WAVERLY, Ohio — The sheriff who oversaw the investigation into the Pike County massacre was indicted Friday on 16 counts including theft in office, conflict of interest and tampering with evidence.
The WCPO I-Team first reported on the investigation into Pike County Sheriff Charles Reader last December. An anonymous complaint alleged that Reader stole money confiscated from drug busts to fuel a gambling addiction, allowed his daughter to drive impounded cars, took illegal loans and created an atmosphere of terror within the sheriff’s office.
The Pike County grand jury indictment charges Reader with:
- Using the authority of his office in the aid of committing three thefts between $1,000 and $7,500;
- Using his office to secure a 2013 Nissan Versa and a 1991 Chevrolet Silverado;
- Requesting/accepting five loans of between $1,000 and $2,500 from vendors and employees;
- Lying and tampering with records to cover up his wrongdoing.
In all, there are four charges of theft in office, two charges of theft, seven charges of conflict of interest, and one charge each of tampering with evidence, tampering with records, and securing writings by deception.
Ohio Attorney General Dave Yost said Reader's indictment would not have any impact on the prosecution's cases in the Pike County massacre trials.
“This will have no impact on the Wagner capital murder cases, as Sheriff Reader was not the primary witness for any issue of fact or law," Yost said in a statement. "Ohio sheriffs act with integrity and honor, and this rare occurrence does not reflect the excellent work they do daily throughout their counties.”
Court officials will have to find a new judge for Reader's case, however. Judge Randy Deering - the only common pleas court judge in Pike County - recused himself because Deering is hearing the murder cases against four members of the Wagner family charged with killing eight members of the Rhoden family in 2016.
Court officials said they expected a new judge to be named in time for Reader's scheduled arraignment at 10 a.m. Tuesday.
Auditor of State Keith Faber, who provided a special prosecutor to investigate Reader, released the following statement about the indictment:
“This has been a long and intensive investigation with unfortunate and very serious results. It is our job to hold public officials accountable and root out fraud, waste, and abuse in our communities. We do not take these charges lightly and recognize that no one is above the law. While this is a major step toward seeking justice, our team is fully prepared to present these findings to a jury as this matter moves forward.”
Governor Mike DeWine, who played a large role with Reader in the massacre investigation while DeWine was attorney general, declined comment on the indictment through a spokesperson.
A sheriff's spokesman told the I-Team he couldn't comment on whether Reader would resign.
"I can't speak to the sheriff's intentions on that," Derek Myers said. "I just know that the deputies are going to continue to respond to calls."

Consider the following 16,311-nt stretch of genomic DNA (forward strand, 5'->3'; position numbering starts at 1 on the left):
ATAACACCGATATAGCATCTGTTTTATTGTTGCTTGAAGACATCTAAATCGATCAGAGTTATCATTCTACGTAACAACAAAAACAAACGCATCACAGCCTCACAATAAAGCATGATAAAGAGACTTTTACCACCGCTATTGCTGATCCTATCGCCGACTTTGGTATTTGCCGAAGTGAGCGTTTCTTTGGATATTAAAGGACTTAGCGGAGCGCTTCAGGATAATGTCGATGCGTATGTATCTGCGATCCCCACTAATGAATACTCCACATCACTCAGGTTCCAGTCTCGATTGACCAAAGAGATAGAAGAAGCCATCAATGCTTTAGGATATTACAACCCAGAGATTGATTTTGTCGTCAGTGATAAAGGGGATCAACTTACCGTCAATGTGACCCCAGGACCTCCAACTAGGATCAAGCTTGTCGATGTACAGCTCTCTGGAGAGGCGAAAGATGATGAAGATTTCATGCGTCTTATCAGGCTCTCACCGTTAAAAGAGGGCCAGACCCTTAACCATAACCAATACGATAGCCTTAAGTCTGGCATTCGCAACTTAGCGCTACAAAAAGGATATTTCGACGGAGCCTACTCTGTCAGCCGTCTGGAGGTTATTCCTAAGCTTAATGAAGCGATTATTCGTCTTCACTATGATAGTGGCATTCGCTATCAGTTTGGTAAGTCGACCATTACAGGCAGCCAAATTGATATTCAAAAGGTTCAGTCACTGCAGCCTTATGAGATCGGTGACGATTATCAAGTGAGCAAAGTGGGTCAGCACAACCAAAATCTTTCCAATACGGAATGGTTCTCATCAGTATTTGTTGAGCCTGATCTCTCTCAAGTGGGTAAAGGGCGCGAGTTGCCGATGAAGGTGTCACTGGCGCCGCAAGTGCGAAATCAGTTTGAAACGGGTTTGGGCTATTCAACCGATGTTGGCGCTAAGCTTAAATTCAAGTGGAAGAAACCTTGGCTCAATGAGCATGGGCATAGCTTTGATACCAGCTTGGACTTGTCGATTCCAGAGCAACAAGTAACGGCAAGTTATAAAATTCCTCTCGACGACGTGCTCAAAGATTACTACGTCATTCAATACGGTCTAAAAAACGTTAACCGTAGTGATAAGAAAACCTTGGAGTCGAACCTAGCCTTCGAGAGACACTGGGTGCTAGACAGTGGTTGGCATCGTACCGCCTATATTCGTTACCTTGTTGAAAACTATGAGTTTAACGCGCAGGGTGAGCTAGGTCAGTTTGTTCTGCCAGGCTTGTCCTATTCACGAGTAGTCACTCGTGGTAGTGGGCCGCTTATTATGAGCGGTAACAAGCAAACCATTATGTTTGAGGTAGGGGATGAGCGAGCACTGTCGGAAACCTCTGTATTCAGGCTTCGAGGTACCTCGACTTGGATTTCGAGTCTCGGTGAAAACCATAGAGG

Reader was still on the job, Yost said Friday. Reader was summoned to court and was not under arrest, but the sheriff could be suspended or removed from office.
Under Ohio law, the Ohio Supreme Court could suspend Reader if the special prosecutor requests. In addition, the governor or special prosecutor could file for removal proceedings, which would be tried in common pleas court by a judge or jury depending on the requestor.
Asked if the auditor's office would request the Supreme Court to suspend Reader while the case is in court, a Faber spokesperson replied: “We are aware and considering the process for the suspension of elected office holders. We have previously utilized that process.”
Pike County Commissioner Blaine Beekman told the I-Team he's shocked and worried about the impact Reader's indictment will have on the small, rural community.
"Surprised and stunned. You don't expect anything like this," Beekman said. “You don't want to arrive at any conclusions because we don't know the facts.
"We're right in the midst of the Union Hill Murder trials. It's not like we're getting good publicity anyway. We also have huge economic issues right now, budget issues, so it's like you can't be proactive because everything is causing you to be reactive."
The anonymous complaint last year to then Ohio Auditor Yost's office said, “Reader just does whatever he wants and no one ever calls him on it ... We are scared to death of him ... He is unstable and threatens people.”
The complaint accused Reader of keeping cash confiscated in drug cases in a safe in his office that only he could access.
On Dec. 14, Pike County Prosecutor Rob Junk filed court documents requesting a special prosecutor from the state auditor’s office. A Pike County judge signed off on the appointment of Robert F. Smith that very day.
Reader hired Chillicothe attorney James Boulger but declined to comment. In a later text message to I-Team reporter Hillary Lake, Reader said he had not seen the complaint and again declined to comment.
Boulger told the I-Team he believed the issue "could be cleared up pretty quickly."
Pike County Commissioner Tony Montgomery, who said Junk informed him Dec. 14 there were search warrants and subpoenas issued for the sheriff’s office, was unenthused to see more news come out of his area.
“This is the last thing we need with the Rhoden murders and trials,” he said. “Another reason to be in the news.”